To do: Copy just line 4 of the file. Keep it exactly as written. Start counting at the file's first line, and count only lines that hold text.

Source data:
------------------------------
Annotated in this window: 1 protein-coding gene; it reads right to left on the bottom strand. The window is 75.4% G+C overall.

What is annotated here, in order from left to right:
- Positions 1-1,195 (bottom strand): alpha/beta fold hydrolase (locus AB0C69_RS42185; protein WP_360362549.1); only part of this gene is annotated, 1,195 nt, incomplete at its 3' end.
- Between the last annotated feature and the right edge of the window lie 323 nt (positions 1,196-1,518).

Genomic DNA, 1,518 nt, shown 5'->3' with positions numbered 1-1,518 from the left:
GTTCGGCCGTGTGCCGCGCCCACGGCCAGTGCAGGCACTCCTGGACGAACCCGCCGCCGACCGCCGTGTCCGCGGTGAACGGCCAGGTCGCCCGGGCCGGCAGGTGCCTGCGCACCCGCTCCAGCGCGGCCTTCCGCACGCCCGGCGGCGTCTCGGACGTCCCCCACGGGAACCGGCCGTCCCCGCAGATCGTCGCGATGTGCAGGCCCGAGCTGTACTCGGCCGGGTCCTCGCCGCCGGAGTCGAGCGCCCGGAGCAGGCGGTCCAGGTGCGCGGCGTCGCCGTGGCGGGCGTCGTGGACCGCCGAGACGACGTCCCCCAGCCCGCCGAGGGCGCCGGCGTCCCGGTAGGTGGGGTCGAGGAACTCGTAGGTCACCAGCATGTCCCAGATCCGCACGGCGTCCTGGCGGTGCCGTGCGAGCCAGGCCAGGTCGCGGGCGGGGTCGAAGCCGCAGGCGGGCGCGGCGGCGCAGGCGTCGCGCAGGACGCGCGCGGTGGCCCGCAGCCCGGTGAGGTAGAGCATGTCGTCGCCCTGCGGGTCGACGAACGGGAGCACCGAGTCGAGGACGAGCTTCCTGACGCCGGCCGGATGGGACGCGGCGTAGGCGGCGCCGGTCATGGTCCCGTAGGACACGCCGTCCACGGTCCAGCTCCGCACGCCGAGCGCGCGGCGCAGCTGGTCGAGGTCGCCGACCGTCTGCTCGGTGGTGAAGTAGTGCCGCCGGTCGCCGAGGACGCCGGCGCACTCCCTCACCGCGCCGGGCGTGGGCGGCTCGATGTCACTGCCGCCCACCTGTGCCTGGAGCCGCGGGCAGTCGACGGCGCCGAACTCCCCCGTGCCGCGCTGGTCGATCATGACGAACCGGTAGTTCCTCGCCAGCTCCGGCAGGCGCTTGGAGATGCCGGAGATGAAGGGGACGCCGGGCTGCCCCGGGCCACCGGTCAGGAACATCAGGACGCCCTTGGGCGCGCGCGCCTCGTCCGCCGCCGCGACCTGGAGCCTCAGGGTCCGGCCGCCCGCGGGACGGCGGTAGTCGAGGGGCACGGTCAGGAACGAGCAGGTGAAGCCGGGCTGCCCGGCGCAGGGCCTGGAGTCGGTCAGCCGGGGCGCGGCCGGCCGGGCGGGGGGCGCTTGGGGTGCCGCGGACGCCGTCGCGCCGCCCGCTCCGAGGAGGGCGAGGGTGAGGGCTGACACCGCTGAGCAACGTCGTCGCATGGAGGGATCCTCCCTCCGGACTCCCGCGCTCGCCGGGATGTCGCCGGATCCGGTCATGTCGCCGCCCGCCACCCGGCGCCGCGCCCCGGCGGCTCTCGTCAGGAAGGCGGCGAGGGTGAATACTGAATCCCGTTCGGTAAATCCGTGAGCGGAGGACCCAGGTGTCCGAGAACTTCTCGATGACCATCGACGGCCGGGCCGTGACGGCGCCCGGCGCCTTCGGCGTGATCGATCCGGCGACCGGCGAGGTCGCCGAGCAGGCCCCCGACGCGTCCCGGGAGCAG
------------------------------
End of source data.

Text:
- Between the last annotated feature and the right edge of the window lie 323 nt (positions 1,196-1,518).